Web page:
Third, each opinion recognizes that anti-competitive conduct that affects import commerce is actionable under the Sherman Act. However, there appears to be some disagreement on this issue between the Ninth Circuit and the Seventh Circuit. The Seventh Circuit’s now vacated opinion in Motorola Mobility focused on where the allegedly price-fixed product was manufactured and sold—China and Singapore. The Ninth Circuit’s holding in AU Optronics focused on where the conspirators negotiated the sale of the products—Houston, Texas and Cupertino, California. While the Second Circuit did not directly address this issue, it faulted the district court for placing “near-dispositive weight” on where the product in question was manufactured. Because the Seventh Circuit has agreed to rehear Motorola Mobility, there is no longer a clear split between the Ninth and Seventh Circuits on this point. Even so, it is likely that courts will continue to come to divergent results when applying the FTAIA to complex global supply chains.
While there are several areas of agreement in Lotes, Motorola Mobility and AU Optronics, a key circuit split remains. Unfortunately, the text of the FTAIA does not provide much guidance on how “direct” an effect on US commerce must be for it to come within the scope of the Sherman Act, and subsequent case law has not settled the issue. The courts that have grappled with the question have gone in different directions with inconsistent reasoning and results. The latest three cases continue the debate over the issue.
Following prior Ninth Circuit precedent, the AU Optronics court defined the word “direct” to mean “if it follows as an immediate consequence of the defendant[s’] activity.” Lotes criticized this definition at length, arguing that the Ninth Circuit’s standard was based on shaky statutory construction. The Second Circuit found that “[i]nterpreting ‘direct’ to require only a reasonably proximate causal nexus, by contrast, avoids these problems while still addressing antitrust law’s classic aversion to remote injuries.” But the Second Circuit acknowledged that its definition also has problems, such as the fact that “proximate causation is a notoriously slippery doctrine.”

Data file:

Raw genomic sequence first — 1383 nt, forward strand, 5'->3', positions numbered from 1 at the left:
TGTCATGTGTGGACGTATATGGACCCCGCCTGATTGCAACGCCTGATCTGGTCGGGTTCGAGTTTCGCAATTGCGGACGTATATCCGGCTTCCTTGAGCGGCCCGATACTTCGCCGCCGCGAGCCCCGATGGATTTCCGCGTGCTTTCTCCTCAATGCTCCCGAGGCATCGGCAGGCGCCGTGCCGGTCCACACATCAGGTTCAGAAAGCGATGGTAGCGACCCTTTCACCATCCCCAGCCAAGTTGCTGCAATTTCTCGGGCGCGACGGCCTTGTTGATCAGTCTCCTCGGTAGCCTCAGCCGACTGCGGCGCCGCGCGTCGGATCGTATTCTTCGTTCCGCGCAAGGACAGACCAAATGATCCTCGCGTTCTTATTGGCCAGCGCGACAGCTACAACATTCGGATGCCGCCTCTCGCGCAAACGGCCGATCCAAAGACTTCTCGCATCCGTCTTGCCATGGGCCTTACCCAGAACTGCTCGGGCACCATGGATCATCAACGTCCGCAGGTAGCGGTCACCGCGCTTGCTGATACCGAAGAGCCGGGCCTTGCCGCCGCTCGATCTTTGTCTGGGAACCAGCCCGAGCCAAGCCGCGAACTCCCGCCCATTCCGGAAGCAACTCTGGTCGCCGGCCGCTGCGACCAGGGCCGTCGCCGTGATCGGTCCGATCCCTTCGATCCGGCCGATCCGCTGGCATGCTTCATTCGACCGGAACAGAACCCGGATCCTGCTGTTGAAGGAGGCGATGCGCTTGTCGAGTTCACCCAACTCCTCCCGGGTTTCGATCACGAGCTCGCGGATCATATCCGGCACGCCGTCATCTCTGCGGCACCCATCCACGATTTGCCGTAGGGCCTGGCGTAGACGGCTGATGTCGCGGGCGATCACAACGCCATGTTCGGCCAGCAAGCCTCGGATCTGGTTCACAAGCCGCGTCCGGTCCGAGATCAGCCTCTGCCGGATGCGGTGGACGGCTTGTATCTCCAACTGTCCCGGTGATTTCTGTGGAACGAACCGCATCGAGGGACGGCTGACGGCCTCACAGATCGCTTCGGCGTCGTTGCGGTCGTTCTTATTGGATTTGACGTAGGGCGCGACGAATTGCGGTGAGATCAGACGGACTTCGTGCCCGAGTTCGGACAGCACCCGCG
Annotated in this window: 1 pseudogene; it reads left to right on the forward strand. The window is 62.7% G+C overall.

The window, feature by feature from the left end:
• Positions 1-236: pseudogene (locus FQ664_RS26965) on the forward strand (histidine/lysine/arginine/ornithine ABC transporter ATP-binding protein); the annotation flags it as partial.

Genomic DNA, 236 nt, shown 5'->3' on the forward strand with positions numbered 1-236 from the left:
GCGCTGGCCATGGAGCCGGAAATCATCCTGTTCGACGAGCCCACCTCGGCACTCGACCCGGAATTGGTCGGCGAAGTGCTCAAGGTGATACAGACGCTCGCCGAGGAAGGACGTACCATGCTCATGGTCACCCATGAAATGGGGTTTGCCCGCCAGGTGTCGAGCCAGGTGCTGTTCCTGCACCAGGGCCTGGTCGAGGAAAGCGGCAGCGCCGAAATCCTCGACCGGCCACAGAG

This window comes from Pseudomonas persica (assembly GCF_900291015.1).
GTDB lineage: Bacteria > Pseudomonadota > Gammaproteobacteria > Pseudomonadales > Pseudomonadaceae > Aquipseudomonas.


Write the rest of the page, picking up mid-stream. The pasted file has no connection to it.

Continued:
The Remaining Arguments
While each appeal raised several arguments regarding the reach of US antitrust law, the opinions did not discuss one potentially important challenge to the scope of the Sherman Act. Relying on Morrison v. Nat’l Australia Bank Ltd., which holds that when “a statute gives no clear indication of an extraterritorial application, it has none,” the defendants in AU Optronics argued that the Sherman Act has no extraterritorial application. The Ninth Circuit did not reach this argument. Instead, it found that the defendants waived this argument. As a result, this challenge to the extraterritorial reach of the Sherman Act remains unresolved.
Although there are several areas of consensus in the approach that the Second, Seventh and Ninth Circuits take to the FTAIA, further litigation will be necessary to resolve the differences between how each court applies US antitrust law to foreign conduct. This is particularly true with respect to complex supply chains with foreign manufacturers that integrate component parts into finished products that eventually make their way to the United States and to consumers. A critical issue will continue to be how “direct” and “substantial” the connection must be between a price-fixed product and its effect on US markets and US commerce.
A bright line rule continues to be elusive because of the highly individualized nature of the facts in each case, which may be where we end up: a case-by-case analysis of each alleged conspiracy. The next opportunities for resolving these issues will be the rehearing in Motorola Mobility and potential en banc briefing in Lotes and AU Optronics. Other issues, such as the Morrison argument that was raised belatedly in AU Optronics, must wait to be litigated in future international cartel cases. Come what may, these issues look like they are headed to the Supreme Court in the not-to-distant future.
1 F. Hoffman-La Roche Ltd. v. Empagran S.A., 542 U.S. 155, 159 (2004).
2 Id. at 161.
3 15 U.S.C. § 6a(1)(A).
4 Empagran S.A., 542 U.S. at 162.